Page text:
As to Rockwall, yet another example of prosecutorial misconduct, that supposedly oh so rare aberration we are told to ignore because it happens so rarely. Can the DA union define "rarely", please?

Anonymous said...

Grits said...I'm curious, if asked, would you give it to a peace officer upon request?

8:25 left out a key word; "reasonable" request.

North Texas Cop said...

Can someone please define the term, "militarization?". Please be specific. Is it based on perception, "looks," tools, or mission? I've heard the term used my whole career (16+ years) but it seems everyone has their own definition of the concept; many of which appear to be malleable depending on the news item or photo that offends the observer. So, seriously, somebody please tell me what "militarization" means. Whe you're at it, how can we be intellectually honest with the term when considering the history of American policing? For example, American police have had full-auto weapons since they were invented.

Anonymous said...

How long has DPS had heavily armored gunboats? How long have the police been setting up sophisticated systems like networks of license plates readers to spy on and collect extensive data on the activities of American citizens?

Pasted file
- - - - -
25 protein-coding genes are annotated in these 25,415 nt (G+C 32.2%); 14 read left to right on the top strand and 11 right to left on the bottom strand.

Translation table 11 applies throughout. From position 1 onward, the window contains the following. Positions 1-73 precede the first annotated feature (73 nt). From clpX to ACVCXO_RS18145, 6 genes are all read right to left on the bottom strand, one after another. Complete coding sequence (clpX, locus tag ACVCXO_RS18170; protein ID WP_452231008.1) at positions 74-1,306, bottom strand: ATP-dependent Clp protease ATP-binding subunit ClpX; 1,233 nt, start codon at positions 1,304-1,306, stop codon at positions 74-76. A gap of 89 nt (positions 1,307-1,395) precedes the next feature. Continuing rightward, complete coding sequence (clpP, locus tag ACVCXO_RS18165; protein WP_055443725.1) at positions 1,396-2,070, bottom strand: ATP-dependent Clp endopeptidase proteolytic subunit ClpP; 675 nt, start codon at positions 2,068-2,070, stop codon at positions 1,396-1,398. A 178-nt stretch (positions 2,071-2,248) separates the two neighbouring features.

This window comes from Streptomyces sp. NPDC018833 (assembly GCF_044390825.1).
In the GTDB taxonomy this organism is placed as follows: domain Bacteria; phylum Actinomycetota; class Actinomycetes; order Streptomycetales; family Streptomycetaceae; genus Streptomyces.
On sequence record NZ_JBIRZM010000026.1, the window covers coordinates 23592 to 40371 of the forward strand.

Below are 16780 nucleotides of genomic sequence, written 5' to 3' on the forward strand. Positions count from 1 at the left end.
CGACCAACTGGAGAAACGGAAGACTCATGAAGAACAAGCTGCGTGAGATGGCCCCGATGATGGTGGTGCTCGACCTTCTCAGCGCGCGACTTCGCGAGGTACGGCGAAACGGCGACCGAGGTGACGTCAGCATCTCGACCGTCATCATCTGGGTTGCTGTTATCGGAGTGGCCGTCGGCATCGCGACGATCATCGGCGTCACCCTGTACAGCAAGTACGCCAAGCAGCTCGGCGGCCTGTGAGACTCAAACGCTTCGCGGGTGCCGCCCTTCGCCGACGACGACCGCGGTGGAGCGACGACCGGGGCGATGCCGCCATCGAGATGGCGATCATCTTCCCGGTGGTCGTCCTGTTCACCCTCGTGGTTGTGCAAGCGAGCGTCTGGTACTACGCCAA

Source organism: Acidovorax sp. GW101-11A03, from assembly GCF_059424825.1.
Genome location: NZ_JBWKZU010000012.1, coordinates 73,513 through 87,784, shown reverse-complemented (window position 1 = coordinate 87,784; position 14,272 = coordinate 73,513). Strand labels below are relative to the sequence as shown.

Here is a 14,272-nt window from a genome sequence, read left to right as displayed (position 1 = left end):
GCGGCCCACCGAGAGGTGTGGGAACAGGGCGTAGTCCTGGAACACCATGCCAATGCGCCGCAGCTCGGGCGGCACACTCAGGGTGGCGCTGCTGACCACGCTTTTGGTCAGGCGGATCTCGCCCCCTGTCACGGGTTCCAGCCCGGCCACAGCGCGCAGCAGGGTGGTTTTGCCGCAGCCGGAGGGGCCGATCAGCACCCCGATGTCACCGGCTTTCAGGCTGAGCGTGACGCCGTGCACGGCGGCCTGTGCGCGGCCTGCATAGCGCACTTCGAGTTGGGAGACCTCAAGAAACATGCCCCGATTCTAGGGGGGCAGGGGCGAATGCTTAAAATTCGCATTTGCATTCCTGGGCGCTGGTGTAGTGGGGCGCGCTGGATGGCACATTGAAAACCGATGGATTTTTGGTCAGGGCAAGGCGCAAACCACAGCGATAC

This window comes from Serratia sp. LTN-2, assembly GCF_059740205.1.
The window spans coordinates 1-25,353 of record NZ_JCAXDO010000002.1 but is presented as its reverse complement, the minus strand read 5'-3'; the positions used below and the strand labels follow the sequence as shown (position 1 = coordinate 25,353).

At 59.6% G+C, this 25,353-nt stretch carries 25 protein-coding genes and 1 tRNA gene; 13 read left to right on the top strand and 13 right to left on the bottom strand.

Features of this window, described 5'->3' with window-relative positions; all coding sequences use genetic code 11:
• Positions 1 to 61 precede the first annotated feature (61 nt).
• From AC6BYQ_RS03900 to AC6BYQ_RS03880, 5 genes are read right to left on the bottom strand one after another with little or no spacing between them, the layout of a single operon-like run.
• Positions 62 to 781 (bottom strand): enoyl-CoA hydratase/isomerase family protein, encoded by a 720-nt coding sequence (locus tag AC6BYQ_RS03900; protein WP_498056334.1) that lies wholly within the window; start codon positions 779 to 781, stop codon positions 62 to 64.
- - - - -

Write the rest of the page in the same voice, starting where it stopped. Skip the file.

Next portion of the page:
john said...

Well, what IS the authority, e.g. per TX Constitution, for DPS, these days? I'm not sure.
There was never any U.S. Constitution authority for federal police. Arming them began maybe with Gay Edgar Hoover.
Today we have dozens of Exec. Branch Agencies heavily-armed with satellite communications in offices and apartments all around us, with fast cars and wall-piercing bullets. How are they unlike soldiers quartered in our homes? It's like saying Social Security is not "really" a Ponzi scheme (what is "is", BJ?). These "AGENTS" get paid to terrorize us, on order. The FBI was doing a lot of their own warrants, post-USA.PATRIOT.Act, but the attention caused them to hold back. DHS and the largest gov union TSA can lobby for anything they want (see 1996 movie, "The Long Kiss Goodnight"); but all these guys really do is modernly abuse our Third Amendment rights. Pay up and kiss their ass or die, serf. Do not resist or be beaten then die, serf. Never hang the politicians who gladly hired these willing henchmen to destroy their fellow neighbor citizens in the private sector. Cops have to get pretty egregious before the judges won't cover for them.